TCS Daily

Brick by Brick

By Robert Jastrow - December 17, 2002 12:00 AM

Recent newspaper headlines underscore the need for an effective missile defense.

The shipment of North Korean missiles bound for Yemen confirms the proliferation of missile technology. Nations like Iran, Iraq and North Korea are acquiring such technologies, may already have the domestic manufacturing capabilities needed to deploy long-range missiles capable of striking the United States with weapons of mass destruction (WMD), and obviously are willing to share these technologies with other nations and terrorists. Terrorist groups and their state sponsors are working feverishly to acquire WMD capabilities.

Ample evidence documents the lengths to which these groups will go to inflict harm upon the United States. We, as a nation, would be irresponsible if, knowing these facts, we did nothing to protect ourselves.

With the test of the ground-based mid-course defense system, or GMD, last Wednesday, the United States took yet another step on the road leading to the eventual construction of an effective defense against ballistic missiles. Even though the most recent test did not achieve the high-profile intercept of the target missile, it should hardly be called a failure. Last Wednesday's test is the eighth in three years. Of those eight tests, five resulted in the destruction of the target missile, including the last four in a row prior to this most recent test.

Coupled with this string of successful intercepts is the steady expansion of the system's detection and tracking capabilities. With the construction of a test-bed complex at Fort Greely, Ala., in 2004, an even more extensive test program will be possible. The program already has demonstrated every important technology needed for an operational missile defense system.

Why did last week's test fail to intercept the target missile? The exoatmospheric kill vehicle, or EKV, and its booster rocket failed to separate, preventing the EKV from destroying the target warhead. The separation failure may end up being attributed to an electrical problem or some other malfunction.

A similar problem arose during the July 2000 flight test. This failure was due to a failure in an electrical module aboard a Minuteman II rocket used by the U.S. military for decades. It has little to do with the operation of a missile defense system. The focus of the GMD program now shifts to the development and testing of a new, three-stage launch vehicle for the EKVs. The EKV launch vehicle used in last Wednesday's test will be replaced by a new design.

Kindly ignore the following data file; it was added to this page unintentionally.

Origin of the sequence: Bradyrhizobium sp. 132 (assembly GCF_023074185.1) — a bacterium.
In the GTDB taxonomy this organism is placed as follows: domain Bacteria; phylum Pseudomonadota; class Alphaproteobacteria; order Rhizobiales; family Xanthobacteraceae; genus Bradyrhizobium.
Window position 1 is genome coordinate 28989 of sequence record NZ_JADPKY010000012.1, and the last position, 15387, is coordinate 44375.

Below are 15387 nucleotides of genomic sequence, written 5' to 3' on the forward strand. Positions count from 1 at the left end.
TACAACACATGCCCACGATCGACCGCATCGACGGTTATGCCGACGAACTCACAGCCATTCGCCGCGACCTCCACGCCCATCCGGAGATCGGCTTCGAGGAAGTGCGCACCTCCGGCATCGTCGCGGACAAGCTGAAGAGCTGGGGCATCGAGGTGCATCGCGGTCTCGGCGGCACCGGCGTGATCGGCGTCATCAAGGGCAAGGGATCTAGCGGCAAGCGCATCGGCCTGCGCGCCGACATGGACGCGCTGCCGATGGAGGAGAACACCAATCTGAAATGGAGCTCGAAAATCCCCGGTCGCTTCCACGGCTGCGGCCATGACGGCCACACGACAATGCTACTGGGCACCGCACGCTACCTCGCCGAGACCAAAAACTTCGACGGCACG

The competing designs draw on proven commercial space launch technologies and should eliminate most of the problems encountered with the Minuteman II rocket used by the missile defense program. What may be overlooked in the rush to label last week's test a "failure" are the important new dimensions added to the sensor and tracking systems, which are essential to locating the attacking missile and directing the interceptor to it. The test incorporated Aegis radar and elements of the theater missile defense program. Particularly noteworthy in the recent test is the inclusion of an Airborne Laser, or ABL, prototype. With further development, the ABL is designed to locate and track an attacking missile and fire a high-energy laser, destroying the enemy missile during its initial or "boost" phase, near enemy launch areas, and before the missile can deploy decoys.

Critics claim the missile defense tests are not challenging enough and contain unrealistic elements. The conclusions drawn from such claims are overstated. Tests planned for 2003 and beyond will encompass increasingly more realistic operational environments and include new launch technologies to overcome the separation problem.

What must not be forgotten is that the tests to date have demonstrated the key capabilities of the system, including the ability to hit a target missile consistently and the successful integration of a nationwide command and communications system.

The missile defense program has achieved much and with each additional test more can be achieved. Just as you build a wall by laying one brick at a time, so too the missile defense system is being built one test at a time. If each brick is placed properly you will end up with a very solid wall. So too it can be with our missile defense system. By building on the knowledge gained from these tests, this program will build on its present momentum and continue to move steadily forward toward a defense capable of protecting the United States from ballistic missile threats posed by terrorists, North Korea, Iran, Iraq, or others who may wish us harm.

Robert Jastrow is chair, and Jeff Kueter is executive director of, the Marshall Institute, a Washington think tank created "to encourage the use of sound science in making public policy." Jastrow is the founder and was for 20 years director of NASA's Goddard Institute for Space Studies.

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